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IV. STATUS OF DOD AND ISO PROTOCOL IMPLEMENTATIONS AND SPECIFICATIONS DEPARTMENT OF DEFENSE The DOD internetting protocol was first introduced in 1974 and later split into separate TCP and IP specifications. From 1974 until 197S, when they were adopted as DOD standards, the protocols underwent a number of major revisions. These revisions were largely a result of extensive experience gained by researchers working on the DARPA Internet project. The DARPA "Request for Comment" and "Internet Experimental Note" techni- cal report series document the conclusions of numerous protocol-related studies and discussions. Successive specifications of TCP and other internet protocols are also given by reports in these series. Most of these specifications were informally presented and were accompanied by discussions that affected design choices. The post recent TCP documents introduce a more formal style of presentation.~' The first experimental TCP implementations were completed in 1974 at Stanford University and Bolt Beranek and Newman, Inc., for the PDP-~/ELF and DEC-lO/TENEX systems, respectively. Today implementation exists for numerous computer systems. While many of these were implemented at and are supported by university and other research groups, several are available as commercial products. Testing of TCP was done on the ARPANET,]2 other DOD networks (Satellite net, packet radio), and a variety of local networks. For several years a number of DARPA contractors used TCP in parallel with the old ARPANET transport protocol (NCP). In addition, for about six months preceding the January 1, 1983, ARPANET cutover from NCP to TCP, these hosts were joined by additional TCP-only hosts (for a total of approxi- mately thirty). This extensive testing prior to the cutover to TCP en- abled the networks involved to maintain operational capability throughout ]iTransport Control Protocol, DOD MIL-STD-1778, August 1983. 12The ARPANET is a data communications network established in 1969 by the DOD's Advanced Research Projects Agency to interconnect the computer resources at selected research centers at substantially lower costs than systems then available. The ARPANET is a fully operational BO-node network that interconnects over 200 host computers in the United States, the United Kingdom, and Norway. ARPA became the Defense Advanced Research Projects Agency (DARPA) in 1973.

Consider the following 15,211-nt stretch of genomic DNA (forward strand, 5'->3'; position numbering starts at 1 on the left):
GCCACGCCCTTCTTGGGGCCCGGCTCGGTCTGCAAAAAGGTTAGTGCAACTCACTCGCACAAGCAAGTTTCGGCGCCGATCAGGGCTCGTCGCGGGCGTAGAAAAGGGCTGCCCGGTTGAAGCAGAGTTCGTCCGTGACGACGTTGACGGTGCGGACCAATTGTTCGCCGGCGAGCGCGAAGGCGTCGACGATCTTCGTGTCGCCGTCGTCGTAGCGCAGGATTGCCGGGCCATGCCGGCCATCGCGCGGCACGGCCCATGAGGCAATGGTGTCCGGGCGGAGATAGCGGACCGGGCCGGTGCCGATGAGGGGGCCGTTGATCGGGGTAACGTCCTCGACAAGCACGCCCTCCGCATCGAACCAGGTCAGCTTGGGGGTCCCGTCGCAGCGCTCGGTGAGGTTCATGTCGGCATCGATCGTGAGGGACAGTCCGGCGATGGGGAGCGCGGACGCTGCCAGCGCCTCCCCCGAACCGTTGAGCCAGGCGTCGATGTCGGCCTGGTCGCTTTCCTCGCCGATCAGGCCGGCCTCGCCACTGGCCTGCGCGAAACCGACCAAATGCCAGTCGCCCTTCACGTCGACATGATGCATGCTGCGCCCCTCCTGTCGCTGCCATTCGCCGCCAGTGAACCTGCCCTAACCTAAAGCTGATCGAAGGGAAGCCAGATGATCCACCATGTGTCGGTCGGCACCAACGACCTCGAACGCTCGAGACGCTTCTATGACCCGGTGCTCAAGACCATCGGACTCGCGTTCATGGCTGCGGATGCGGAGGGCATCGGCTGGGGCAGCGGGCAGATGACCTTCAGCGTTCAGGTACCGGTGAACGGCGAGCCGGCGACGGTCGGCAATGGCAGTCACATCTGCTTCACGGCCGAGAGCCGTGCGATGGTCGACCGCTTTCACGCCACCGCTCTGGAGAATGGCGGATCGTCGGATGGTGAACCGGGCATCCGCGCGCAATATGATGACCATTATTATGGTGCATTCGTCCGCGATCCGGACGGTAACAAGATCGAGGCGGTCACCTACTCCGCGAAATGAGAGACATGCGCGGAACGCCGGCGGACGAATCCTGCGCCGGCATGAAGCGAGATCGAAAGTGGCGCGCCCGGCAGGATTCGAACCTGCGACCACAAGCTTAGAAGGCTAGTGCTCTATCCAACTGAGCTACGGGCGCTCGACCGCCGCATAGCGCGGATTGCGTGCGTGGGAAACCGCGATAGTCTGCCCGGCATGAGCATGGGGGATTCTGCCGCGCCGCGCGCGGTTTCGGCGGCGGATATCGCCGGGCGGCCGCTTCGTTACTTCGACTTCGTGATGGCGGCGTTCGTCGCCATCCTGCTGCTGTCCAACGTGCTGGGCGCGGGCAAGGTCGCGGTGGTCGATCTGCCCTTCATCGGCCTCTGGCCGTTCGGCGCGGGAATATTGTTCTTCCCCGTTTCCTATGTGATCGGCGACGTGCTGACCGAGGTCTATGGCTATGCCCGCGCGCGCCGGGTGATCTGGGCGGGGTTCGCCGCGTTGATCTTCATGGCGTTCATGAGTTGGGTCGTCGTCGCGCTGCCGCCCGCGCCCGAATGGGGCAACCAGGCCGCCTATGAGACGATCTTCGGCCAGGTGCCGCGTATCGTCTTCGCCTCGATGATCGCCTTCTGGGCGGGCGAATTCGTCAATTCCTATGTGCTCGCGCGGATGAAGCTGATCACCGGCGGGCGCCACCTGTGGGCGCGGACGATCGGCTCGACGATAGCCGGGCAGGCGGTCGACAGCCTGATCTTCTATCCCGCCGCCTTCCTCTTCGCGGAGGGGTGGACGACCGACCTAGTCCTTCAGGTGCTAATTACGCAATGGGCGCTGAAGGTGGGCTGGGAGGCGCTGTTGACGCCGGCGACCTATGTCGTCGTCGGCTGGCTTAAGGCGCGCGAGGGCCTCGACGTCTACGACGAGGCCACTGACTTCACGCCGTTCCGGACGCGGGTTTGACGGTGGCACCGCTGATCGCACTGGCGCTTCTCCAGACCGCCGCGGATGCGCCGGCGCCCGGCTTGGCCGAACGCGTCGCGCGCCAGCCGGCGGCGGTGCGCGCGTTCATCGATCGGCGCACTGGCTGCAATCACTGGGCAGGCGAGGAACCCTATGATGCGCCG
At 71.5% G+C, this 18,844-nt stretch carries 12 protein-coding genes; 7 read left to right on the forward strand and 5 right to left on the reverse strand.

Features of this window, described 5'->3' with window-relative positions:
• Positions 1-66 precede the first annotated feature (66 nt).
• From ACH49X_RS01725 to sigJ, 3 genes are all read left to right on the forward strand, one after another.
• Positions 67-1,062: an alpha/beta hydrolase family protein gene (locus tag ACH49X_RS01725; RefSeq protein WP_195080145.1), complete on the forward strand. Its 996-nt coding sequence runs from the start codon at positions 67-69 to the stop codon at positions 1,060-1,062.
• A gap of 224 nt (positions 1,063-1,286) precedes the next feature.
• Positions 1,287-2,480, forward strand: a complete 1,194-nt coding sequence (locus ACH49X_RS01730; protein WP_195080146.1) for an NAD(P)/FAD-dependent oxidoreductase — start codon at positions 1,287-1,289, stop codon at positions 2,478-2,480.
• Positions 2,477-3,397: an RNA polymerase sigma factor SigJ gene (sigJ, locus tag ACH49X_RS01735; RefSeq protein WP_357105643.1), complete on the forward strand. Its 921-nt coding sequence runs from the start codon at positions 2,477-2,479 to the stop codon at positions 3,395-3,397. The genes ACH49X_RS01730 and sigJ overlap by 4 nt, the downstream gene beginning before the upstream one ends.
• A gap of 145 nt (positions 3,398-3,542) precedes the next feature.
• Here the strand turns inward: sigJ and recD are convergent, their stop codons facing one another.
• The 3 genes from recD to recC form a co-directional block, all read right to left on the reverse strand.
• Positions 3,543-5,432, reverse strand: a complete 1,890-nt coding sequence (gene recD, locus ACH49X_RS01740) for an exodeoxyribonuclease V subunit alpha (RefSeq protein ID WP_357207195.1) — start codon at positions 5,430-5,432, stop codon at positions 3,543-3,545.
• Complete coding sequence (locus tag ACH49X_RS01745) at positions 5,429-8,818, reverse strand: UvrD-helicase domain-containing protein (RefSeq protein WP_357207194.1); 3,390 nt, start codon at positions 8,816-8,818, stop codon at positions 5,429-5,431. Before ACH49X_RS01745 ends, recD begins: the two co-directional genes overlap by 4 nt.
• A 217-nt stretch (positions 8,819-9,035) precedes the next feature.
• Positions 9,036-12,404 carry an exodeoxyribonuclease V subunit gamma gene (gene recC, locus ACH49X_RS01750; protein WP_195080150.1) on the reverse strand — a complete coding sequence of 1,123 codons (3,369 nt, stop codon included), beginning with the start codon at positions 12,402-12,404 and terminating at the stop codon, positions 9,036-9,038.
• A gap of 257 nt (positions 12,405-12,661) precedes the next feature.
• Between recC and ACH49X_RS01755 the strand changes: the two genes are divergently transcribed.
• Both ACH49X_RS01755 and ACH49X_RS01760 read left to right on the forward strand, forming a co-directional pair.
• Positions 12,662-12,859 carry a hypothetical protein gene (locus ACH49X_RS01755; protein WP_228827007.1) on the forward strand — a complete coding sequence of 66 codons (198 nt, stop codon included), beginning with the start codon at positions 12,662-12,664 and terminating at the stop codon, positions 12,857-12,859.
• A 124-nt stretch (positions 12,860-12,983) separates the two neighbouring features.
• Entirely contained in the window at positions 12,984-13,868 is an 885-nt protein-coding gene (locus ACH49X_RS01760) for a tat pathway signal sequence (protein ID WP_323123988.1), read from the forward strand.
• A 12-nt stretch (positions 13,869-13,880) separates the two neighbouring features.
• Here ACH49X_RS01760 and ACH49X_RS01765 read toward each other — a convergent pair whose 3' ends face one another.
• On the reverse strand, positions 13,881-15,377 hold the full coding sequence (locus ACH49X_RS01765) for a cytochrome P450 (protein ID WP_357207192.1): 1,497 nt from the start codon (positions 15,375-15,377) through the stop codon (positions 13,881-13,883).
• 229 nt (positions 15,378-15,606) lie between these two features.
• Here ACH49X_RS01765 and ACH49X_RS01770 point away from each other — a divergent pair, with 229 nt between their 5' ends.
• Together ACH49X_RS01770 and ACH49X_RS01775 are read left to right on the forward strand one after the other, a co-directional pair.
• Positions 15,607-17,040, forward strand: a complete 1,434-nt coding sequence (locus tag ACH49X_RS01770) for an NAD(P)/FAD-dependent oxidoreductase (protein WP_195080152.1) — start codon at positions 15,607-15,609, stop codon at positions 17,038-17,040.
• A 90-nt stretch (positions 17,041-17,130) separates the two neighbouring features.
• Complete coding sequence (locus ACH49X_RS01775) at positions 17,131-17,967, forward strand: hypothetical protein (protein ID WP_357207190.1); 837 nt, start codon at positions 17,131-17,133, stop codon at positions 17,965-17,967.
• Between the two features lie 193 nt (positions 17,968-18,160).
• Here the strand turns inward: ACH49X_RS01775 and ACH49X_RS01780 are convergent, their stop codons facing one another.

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the transition and to achieve normal service levels in a few months. Today the TCP-based DOD networks includes hundreds of hosts (over 300 on DON aJone) and serves thousands of users. Traffic on just the ARPANET component is now approximately 500 million packets per month. TOP is also extensively used on local area networks including Ethernet and Pronet, as well as on CSNET, the Computer Science Research Network (Telenet hosts). In addition to TOP, the DOD protocol architecture includes internet layer protocols for communication between hosts and gateways (ICMP) and between gateways (GGP). Experience indicates that the design of robust and powerful gateways that internet numerous networks and provide surviv- abiiity is a complex challenge. DOD is developing new gateway protocols that could be adapted to work with either DOD's or ISO's IP. The higher-level protocols currently used on DON for electronic mail (Simple Mail Transfer Protocol), file transfer (File Transfer Protocol), and remote log-in (Telnet) are TCP-specific. Their specifications are stable, and numerous implementations exist. The DOD has indicated its intent to adopt ISO higher-level protocols when they are specified and impl ementat i ons are avai l ah l e. The committee has concluded that the DOD transport and internet pro- tocols are well tested and robust. It is unlikely that major problems with their design or specifications will be uncovered. No comprehensive facility or procedures for testing new implementations of TOP now exist, although efforts in this area are being started at Defense Communications Agency (DCA). INTERNATIONAL STANDARDS ORGANI ZATI ON Standardization and development of the ISO IP and ISO TP-4 are pro- ceedinq in a relatively independent fashion. Currently, TP-4 is further along in the standardization process. The local area network communica- tions environment has created an immediate need for TP-4 functions; how- ever, communications within a single Local Area Network (LAN) do not need an internet capability. A "null" IP has been defined to enable TP-4 to be used on a single LAN without the necessity of a complete IP. It is quite likely that some early TP-4 products will implement this null IP, leaving implementation of the complete IP for future product development. In the following discussion, TP-4 and IP will be treated separately due to this potential independence. TP-4 Status and Plans The ISO TP-4 became a Draft International Standard in September 1983. The final stages in standardization are primarily procedural. The commit- tee expects products that implement TP-4 to be widely available in the market within about two years. It normally takes twelve to eighteen months for implementations and testing prior to product announcement. Some vendors apparently began implementation and testing the protocol - 26 -